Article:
I've written here before about my affinity for old things. I like when an object or a place has a history. To me, it creates a sense of place and makes something unique, and I'm always on the hunt for such treasures and stories. Things with stories get people talking, and I love to hear the conversation.
So last Saturday, after swinging through the Mississippi Farmers Market, I crossed High Street and headed to Old House Depot (639 Monroe St., 601-592-6200, oldhousedepot.com). Thanks to architectural salvage, my apartment furnishings include a mantle repurposed to house my television, an old door that's been turned into a table and a ladder put to work as a bathroom towel rack. Even when I don't necessarily need something in particular, I like to wander through the warehouse getting inspiration for future projects.
From the rusted patio chairs and bathtubs to antique signs, windows and even old doorknobs, Old House Depot is a veritable treasure trove for someone like me. Owner Jim Kopernak helpfully engaged me in conversation, offering suggestions on how to incorporate reclaimed wood into new features, and telling me about the sources for some of the current inventory—he knows where everything came from and is happy to share. Among the stock that day: a mail slot from the Electric Building downtown, marble from the former Bank of Mississippi building on Capitol Street and a period light fixture used in the filming of "The Help." What stories these objects could tell if they could talk.
After spending my morning looking through some of our city's architectural past, it seemed fitting that night to meet up with friends at one of the latest old spaces to receive new life: The Apothecary at Brent's Drugs (655 Duling Ave., 601-366-3427). After years of being relegated to storage, this backroom space is now reborn into a speakeasy-inspired bar with nods to the drugstore's history.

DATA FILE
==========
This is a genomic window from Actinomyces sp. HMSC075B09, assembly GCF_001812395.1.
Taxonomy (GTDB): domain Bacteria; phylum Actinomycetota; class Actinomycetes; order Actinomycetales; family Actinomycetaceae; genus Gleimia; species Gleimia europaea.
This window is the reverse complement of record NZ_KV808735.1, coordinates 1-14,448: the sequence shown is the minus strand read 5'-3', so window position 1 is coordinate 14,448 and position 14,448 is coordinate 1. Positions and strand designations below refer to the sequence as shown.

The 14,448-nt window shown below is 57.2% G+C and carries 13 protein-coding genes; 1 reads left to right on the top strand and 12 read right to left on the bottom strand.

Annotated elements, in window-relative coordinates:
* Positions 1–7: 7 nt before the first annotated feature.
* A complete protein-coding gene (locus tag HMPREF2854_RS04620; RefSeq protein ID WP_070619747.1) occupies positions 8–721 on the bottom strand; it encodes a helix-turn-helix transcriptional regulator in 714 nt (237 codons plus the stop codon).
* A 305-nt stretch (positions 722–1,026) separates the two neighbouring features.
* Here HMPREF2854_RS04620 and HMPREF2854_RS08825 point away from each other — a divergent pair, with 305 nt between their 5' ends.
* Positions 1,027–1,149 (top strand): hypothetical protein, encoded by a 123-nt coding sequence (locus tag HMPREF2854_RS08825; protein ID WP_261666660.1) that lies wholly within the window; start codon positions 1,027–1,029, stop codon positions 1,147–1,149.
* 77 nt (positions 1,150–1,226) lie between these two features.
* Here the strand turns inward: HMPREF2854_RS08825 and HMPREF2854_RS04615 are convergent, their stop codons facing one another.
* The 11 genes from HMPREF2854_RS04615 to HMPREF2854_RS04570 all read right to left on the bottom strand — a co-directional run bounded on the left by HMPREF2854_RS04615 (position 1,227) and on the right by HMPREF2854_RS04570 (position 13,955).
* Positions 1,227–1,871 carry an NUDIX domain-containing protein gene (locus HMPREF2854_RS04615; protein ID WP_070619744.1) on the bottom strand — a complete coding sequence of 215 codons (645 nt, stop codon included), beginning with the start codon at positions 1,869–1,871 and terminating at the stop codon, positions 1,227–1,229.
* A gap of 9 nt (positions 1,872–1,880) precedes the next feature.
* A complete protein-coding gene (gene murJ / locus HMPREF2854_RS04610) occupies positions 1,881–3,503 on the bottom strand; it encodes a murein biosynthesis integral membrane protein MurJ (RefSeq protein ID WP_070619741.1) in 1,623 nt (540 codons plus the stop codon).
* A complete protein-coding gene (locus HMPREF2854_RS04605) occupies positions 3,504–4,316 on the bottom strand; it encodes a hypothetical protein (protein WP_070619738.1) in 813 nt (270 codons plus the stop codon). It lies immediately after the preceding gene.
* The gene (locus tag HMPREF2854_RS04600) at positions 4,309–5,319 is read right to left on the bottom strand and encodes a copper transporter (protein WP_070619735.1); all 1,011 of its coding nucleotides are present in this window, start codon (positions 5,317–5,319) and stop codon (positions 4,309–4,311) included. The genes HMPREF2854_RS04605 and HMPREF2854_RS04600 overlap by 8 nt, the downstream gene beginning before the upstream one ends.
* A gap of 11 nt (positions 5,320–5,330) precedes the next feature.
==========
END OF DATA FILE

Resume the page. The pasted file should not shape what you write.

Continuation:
Walking through the curtain to join my group nestled at a corner table, I noticed thoughtful touches throughout the space. Most notably, above the bar, drawers from an old pharmacy serve as cabinetry. The glassware evokes days gone by. The drink menu features "Prescription Cocktails" that can cure what ails you after a long day. I started with a Campari Martini—made with Campari, Manzanilla sherry and lemon—and served in a coupe glass with a sidecar refill, before moving on to a Mississippi Martini, mixed with Cathead vodka and gin.
The crowd was steady and included a mix of young and old, neighborhood folks and others who made a special trip in, stopping in before or after dinner at one of Fondren's many restaurants. After some members of our group departed, I moved to the bar to chat some more and watch the bartenders. Blackboards above their heads proclaimed that they craft their drinks with pride, and it's immediately evident. It also serves as a gentle reminder that the drinks are worth any wait—things done well take time and care.
I enjoyed my visit so much that the following week, I returned with my fellow. This time, while he sampled from the bar's craft-beer selection, I tried two more craft cocktails. With a creative list of beverage offerings and word from Brent's manager Leslee Foukal that they plan to keep it fresh by changing the menu regularly, there's plenty to keep returning for.
Like Duling School and other Fondren properties, it's fun to see a new aspect of Brent's come alive. I imagine older guests sitting over drinks and reminiscing about the neighborhood, the characters they've known and the memories they made here, while younger patrons talk about the lives they want to make for themselves and their children.
Acknowledging the past while creating something new continues to be a theme running throughout our city, and it's one that helps ensure that we retain what's special and remember our individual and collective stories. It keeps us talking. And that's something I'll continue to look for, support and raise a (prescription) glass to.